Lil Baby fiddles with dice the way others fold up their napkin or twirl their hair. Within a minute of entering the bunker-like studios belonging to Atlanta label Quality Control, where fellow signees like Migos and Lil Yachty also record, Baby spots a red die and instinctively shoots it across the countertop. He throws it without looking while carrying on a full conversation about staying motivated.

Quality Control’s studios is, first and foremost, a place of business. But according to signs posted around the building, the “house”—Quality Control co-founders Kevin “Coach K” Lee and Pierre “Pee” Thomas—gets 30 percent of all gambling winnings. Management may as well have called it the Lil Baby rule. “I’ve had so many dice in here from over time,” the rapper says. “I’ve had some crazy games in here—this room, that room, any room in here—with 12, 15, 20 people.”

Before last summer turned to fall, and his breakout hit “My Dawg” consistently filtered out of car windows in his native Atlanta neighborhood of West End, Baby wasn’t even rapping. He was too busy shooting craps as a full-time hobby to give any serious thought to anything outside of that. So six years ago when Coach K, who was introduced to Baby through Pee, told the teen that he should start rapping because he “got the swag for it,” he completely brushed off the idea.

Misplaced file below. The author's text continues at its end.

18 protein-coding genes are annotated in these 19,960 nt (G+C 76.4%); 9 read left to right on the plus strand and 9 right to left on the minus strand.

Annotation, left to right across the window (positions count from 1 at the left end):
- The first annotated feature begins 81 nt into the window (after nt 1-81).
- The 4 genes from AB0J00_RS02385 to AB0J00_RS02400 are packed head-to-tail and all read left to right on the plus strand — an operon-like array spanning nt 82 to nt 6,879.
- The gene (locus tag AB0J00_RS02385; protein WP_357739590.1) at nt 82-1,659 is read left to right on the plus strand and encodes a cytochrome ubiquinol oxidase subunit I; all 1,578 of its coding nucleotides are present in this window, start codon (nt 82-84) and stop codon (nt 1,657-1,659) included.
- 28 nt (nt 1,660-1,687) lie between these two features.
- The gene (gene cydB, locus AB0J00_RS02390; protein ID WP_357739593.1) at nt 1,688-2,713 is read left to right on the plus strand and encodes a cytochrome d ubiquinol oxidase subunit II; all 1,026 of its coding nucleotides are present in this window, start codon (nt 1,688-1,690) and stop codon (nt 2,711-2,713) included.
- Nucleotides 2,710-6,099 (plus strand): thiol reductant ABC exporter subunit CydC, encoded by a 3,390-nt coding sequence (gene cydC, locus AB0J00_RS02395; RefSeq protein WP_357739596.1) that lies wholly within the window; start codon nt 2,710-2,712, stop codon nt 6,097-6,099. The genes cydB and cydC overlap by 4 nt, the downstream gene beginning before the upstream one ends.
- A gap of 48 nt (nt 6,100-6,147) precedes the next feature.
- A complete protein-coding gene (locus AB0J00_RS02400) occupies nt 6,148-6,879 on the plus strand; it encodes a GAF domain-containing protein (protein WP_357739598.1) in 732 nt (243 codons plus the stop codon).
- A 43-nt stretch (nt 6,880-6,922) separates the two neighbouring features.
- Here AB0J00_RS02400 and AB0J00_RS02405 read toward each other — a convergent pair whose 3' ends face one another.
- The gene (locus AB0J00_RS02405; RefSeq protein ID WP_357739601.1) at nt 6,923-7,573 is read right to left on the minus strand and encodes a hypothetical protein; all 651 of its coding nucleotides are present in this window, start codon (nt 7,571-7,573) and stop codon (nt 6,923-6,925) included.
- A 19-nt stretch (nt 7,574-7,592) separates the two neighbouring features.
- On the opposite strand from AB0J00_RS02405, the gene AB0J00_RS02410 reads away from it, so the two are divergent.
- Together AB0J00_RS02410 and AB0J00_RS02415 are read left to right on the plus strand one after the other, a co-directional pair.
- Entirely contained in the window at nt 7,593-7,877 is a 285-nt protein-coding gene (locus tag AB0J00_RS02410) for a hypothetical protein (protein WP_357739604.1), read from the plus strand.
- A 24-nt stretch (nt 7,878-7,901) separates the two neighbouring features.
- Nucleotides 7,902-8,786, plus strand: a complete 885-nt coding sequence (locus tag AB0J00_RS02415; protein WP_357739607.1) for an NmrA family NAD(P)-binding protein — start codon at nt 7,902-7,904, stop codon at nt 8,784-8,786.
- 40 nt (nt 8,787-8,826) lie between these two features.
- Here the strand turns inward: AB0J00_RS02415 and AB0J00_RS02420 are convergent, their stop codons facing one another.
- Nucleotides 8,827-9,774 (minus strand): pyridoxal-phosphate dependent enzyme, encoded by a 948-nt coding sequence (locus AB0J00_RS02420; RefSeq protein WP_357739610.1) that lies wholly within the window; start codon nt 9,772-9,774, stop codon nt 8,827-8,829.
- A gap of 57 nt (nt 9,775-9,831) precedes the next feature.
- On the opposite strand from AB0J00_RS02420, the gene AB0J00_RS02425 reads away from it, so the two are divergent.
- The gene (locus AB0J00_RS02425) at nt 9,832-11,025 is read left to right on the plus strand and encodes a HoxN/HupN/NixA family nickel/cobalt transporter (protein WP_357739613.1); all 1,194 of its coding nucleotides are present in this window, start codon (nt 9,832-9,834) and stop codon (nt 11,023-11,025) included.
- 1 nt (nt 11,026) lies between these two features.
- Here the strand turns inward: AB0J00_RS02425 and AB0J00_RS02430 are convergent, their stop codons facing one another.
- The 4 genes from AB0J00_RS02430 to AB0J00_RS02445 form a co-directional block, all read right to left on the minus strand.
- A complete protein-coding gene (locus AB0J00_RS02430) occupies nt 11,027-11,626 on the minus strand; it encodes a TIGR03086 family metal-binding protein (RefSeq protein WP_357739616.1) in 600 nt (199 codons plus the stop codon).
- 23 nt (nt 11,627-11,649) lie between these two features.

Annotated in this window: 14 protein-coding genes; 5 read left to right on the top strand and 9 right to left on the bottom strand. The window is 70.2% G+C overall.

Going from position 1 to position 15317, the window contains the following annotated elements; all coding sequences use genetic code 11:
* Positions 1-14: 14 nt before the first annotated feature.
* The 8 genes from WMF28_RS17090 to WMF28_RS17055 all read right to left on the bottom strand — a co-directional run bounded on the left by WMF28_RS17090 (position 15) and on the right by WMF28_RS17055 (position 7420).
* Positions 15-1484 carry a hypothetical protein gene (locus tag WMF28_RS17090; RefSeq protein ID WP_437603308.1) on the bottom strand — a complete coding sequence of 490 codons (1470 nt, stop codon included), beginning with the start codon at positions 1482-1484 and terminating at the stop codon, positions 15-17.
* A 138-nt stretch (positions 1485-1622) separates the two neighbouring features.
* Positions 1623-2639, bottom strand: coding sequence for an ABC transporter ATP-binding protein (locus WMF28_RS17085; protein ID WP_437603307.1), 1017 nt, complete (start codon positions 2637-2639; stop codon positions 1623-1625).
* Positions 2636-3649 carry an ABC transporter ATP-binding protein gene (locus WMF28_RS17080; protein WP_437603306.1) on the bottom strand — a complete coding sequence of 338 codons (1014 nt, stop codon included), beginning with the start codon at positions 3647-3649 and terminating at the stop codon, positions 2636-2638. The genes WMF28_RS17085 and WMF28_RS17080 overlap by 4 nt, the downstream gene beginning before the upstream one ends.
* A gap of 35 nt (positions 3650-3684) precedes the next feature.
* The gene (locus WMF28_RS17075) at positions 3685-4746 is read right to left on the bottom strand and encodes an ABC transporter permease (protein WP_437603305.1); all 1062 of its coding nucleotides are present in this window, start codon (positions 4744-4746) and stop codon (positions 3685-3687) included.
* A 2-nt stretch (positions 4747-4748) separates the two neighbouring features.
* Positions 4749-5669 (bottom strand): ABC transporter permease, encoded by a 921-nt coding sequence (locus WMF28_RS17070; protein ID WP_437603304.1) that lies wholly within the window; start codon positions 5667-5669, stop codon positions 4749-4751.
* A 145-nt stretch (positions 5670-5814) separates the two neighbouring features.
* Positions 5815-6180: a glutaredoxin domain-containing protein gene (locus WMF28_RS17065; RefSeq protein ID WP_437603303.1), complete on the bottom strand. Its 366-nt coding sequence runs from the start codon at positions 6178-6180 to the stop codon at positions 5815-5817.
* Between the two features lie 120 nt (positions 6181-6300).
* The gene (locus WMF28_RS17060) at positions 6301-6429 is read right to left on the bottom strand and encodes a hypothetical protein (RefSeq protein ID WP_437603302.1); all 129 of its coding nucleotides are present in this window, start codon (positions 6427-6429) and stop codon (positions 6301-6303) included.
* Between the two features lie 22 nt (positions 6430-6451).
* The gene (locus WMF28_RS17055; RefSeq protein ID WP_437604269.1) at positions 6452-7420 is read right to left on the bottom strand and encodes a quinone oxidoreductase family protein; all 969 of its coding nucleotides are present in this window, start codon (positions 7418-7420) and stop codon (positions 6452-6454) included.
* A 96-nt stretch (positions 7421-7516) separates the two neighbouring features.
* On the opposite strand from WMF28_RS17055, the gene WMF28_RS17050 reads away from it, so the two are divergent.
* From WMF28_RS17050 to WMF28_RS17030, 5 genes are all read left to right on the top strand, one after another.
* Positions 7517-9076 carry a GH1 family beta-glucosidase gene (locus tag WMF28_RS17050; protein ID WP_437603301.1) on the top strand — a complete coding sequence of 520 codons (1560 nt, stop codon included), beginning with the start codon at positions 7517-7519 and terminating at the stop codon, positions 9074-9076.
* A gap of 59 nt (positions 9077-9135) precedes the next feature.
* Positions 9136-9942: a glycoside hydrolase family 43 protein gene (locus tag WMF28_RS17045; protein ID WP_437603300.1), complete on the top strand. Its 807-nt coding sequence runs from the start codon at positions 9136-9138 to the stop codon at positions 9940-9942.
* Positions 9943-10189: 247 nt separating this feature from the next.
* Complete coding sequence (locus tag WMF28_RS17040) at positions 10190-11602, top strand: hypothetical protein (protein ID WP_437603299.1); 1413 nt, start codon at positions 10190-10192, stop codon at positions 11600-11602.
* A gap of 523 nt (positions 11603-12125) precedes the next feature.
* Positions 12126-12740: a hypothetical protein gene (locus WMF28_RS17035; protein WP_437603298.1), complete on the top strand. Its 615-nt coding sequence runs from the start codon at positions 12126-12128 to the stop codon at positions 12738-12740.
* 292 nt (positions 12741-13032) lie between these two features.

Baby couldn’t see what they saw back then. He never could have imagined landing at the same label as Coach’s then-new clients Migos, or opening for PnB Rock this past spring. He couldn’t have predicted that, when Kevin Gates became a freed man in January, that the Baton Rouge rap stalwart would recite Baby’s own lyrics back to him over the phone (“This n***a knew the words to my songs,” Baby wrote on Instagram). He didn’t know how to bet on himself; not as he does now at 23.

“Growing up you ain’t even learn about the odds,” Baby says. “You just know it’s a hustle: Sometimes you win, sometimes you lose, you just try. But since I’ve been rapping, I’ve been so busy that I haven’t even been gambling that much. I used to always be in Atlanta, chilling. I didn’t really have as much to do. So I would gamble as a hobby. Now I’d rather go into the studio and try to make me a hit.”

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